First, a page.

In recent years, Wix has become a household name within the website building niche. It’s used by millions of users worldwide, and it’s clear to see why. No matter the project you want to get off the ground, Wix is incredibly easy to use. Whether you’re launching a personal website or creating something sophisticated for your business, it provides everything you need, without you having to write a single line of code!
To give you a feel for what you can use Wix to create, here’s a list of its core uses:
- Online portfolios
- Promo sites
- Small business websites
- Landing pages
- Online stores
You get the idea.
Wix is best described as a hybrid website builder.
Namely, because it offers both an AI-fuelled web design option as well as a template-based solution. With the latter, you can manually edit one of Wix’s many templates using their drag and drop editor.
Wix’s drag and drop editor is what makes it stand out from the crowd. It’s incredibly intuitive to use and offers tons of design customization tools to bring your vision to fruition.
Wix’s users are also a big fan of its pricing policy. There are lots of options available, so you’re bound to find an affordable package that meets your needs. Best of all, there’s a free forever plan, which is great for familiarizing yourself with Wix’s interface before committing your hard-earned cash to a paid program.
Like Squarespace, Wix is a newbie-friendly platform. In contrast, Webflow is far more web-designer-focused, boasting a much steeper learning curve than Wix. This is probably why Webflow isn’t as popular, powering just around 140,000 live websites worldwide.
Webflow prides itself on being an HTML and CSS website editor where users can fully customize their site. Whereas, the opposite is true of Wix. Wix’s standout feature is that users don’t have to write any code to make the most of it, relying mainly on its website templates and in-built design features.
Their approach to customer service is also very different. Webflow puts lots of emphasis on its ‘self-help’ documentation; it has a ‘University’ section jam-packed full of tutorials and guides. On the other hand, Wix is very easy to contact through email, focusing more on its in-person customer support.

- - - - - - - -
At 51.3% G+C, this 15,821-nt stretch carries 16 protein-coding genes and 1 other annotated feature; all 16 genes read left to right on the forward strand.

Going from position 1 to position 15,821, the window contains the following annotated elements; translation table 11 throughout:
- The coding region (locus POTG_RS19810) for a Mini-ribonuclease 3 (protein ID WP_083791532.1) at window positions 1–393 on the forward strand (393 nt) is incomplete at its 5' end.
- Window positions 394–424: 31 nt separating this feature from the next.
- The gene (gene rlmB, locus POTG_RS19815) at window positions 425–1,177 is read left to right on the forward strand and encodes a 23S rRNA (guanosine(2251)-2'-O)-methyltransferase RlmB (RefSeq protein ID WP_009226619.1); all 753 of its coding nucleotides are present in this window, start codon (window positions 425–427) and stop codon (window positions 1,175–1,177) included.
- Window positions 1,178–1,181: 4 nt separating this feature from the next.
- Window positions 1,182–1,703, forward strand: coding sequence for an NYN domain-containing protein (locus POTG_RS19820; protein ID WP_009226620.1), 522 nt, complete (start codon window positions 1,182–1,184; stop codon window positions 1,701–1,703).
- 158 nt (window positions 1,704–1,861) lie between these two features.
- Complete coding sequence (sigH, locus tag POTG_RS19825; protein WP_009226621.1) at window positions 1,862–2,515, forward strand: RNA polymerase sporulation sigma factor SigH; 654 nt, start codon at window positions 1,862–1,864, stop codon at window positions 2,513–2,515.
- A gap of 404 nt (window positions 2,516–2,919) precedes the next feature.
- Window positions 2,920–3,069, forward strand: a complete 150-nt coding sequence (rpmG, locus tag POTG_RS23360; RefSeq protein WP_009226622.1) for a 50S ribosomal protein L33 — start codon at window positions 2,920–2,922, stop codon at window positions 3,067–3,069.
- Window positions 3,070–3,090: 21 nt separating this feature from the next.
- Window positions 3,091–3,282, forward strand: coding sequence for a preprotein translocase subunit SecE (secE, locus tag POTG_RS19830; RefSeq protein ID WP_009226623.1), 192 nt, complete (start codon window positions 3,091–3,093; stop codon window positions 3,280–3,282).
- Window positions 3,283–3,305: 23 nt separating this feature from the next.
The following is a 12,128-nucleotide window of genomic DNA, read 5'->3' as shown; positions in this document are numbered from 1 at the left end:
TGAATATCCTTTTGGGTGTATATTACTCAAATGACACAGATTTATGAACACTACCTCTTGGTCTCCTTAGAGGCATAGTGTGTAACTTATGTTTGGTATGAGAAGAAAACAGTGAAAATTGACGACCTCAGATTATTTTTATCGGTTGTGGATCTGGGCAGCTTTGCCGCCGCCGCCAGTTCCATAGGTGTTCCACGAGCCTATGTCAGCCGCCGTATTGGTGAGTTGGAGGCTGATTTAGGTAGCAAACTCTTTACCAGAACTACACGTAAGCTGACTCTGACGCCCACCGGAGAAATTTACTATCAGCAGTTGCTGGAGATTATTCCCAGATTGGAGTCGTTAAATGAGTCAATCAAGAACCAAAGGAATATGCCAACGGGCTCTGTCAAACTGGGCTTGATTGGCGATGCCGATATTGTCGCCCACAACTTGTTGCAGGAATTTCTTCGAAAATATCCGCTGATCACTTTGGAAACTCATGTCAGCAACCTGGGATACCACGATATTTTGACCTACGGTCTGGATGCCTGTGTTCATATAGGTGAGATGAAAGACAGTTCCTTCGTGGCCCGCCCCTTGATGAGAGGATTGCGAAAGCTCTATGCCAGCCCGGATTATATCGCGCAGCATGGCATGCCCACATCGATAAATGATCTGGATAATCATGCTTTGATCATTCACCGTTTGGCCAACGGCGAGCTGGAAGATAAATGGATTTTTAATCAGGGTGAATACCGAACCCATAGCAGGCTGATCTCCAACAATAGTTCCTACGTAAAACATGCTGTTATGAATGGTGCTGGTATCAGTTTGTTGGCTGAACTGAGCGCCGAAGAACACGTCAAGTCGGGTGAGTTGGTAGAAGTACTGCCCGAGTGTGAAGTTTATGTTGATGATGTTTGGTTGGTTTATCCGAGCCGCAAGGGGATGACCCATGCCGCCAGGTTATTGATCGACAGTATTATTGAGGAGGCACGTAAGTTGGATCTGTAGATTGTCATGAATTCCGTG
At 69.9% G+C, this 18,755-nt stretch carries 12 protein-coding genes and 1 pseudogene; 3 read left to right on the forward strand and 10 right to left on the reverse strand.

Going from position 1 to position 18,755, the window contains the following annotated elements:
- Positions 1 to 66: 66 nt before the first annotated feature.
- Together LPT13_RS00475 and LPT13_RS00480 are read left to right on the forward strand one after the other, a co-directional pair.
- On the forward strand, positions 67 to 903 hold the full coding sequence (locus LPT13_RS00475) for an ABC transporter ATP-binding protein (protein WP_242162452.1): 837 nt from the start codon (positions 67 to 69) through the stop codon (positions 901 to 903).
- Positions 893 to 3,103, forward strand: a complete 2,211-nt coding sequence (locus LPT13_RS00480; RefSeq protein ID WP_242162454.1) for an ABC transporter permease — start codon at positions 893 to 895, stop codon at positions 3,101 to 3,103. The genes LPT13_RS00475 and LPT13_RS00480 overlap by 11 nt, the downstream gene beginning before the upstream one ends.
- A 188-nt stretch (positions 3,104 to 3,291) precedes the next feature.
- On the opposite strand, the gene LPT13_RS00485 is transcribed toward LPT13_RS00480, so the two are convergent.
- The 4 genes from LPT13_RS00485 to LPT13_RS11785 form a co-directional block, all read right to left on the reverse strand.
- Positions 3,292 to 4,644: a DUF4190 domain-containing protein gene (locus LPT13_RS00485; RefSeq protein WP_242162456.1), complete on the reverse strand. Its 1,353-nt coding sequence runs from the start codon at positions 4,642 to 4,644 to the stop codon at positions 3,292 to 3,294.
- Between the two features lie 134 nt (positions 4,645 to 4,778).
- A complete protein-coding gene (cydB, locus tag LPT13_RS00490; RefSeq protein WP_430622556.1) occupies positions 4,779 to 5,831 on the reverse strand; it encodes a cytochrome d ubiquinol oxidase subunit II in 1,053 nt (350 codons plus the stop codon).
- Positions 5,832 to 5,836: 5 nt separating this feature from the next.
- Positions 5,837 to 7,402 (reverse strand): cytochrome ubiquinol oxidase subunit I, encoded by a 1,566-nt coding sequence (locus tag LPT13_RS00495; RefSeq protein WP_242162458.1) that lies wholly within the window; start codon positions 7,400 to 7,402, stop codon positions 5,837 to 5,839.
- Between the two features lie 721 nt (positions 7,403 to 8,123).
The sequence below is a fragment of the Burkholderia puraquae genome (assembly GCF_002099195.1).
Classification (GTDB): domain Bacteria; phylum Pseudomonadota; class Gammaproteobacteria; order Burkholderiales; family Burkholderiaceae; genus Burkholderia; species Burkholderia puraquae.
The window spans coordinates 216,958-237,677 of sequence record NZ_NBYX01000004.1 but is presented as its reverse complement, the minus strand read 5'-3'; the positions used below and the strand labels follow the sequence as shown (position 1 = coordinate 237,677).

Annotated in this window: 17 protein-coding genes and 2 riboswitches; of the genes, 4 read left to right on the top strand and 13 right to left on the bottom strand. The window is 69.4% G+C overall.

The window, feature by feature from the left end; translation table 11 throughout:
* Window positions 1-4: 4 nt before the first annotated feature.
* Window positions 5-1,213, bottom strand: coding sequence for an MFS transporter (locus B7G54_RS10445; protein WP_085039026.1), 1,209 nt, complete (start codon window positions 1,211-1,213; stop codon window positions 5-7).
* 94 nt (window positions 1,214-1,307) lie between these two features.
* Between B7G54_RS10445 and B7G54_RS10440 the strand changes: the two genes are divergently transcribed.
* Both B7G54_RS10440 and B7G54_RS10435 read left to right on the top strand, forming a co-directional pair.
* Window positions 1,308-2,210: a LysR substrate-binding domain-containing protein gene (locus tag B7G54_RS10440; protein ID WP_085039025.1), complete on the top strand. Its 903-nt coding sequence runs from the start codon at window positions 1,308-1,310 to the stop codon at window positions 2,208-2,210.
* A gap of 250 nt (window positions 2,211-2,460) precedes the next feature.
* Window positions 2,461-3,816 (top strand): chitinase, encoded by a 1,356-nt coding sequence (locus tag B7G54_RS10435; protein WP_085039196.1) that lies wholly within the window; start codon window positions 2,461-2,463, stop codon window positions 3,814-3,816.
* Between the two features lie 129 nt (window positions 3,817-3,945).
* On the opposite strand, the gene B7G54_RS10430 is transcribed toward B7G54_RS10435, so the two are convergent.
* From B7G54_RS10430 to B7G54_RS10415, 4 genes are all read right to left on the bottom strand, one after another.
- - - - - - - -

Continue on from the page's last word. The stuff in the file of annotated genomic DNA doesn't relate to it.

- Wix’s drag and drop interface is arguably the easiest on the market.
- Websites made using Wix typically boast impressive loading speeds.
- There’s a colossal collection of templates for you to choose from. So you’re bound to find something you like the look of.
- Wix’s App Market is pretty impressive. Although it isn’t as extensive as WordPress’s, there are still loads of Wix apps you can download to extend your website’s functionality.
- Wix’s customer support is second to none, including phone support.
- It boasts a built-in email marketing tool, which is surprisingly good.
- You get access to an impressive range of professional photos that you can publish on your site.
- Wix’s SEO tools and features are pretty decent.
- Wix’s ADI (Artificial Design Intelligence) solution is super simple; it’s ideal for complete novices wanting to create something professional-looking.
- There’s a free-forever option available.
- You’re not locked into length subscriptions. Some of Wix’s competitors force you to take out 24- to 36-month contracts, whereas this isn’t the case with Wix. Plus you can cancel at any time!
- Wix handles your website’s security without compromising on speed.
- The user experience Wix provides is excellent. For instance, they’ve added an arrow button where you can preview your site before you go live. This pulls away all of Wix’s menus, allowing you to see just the design of your website.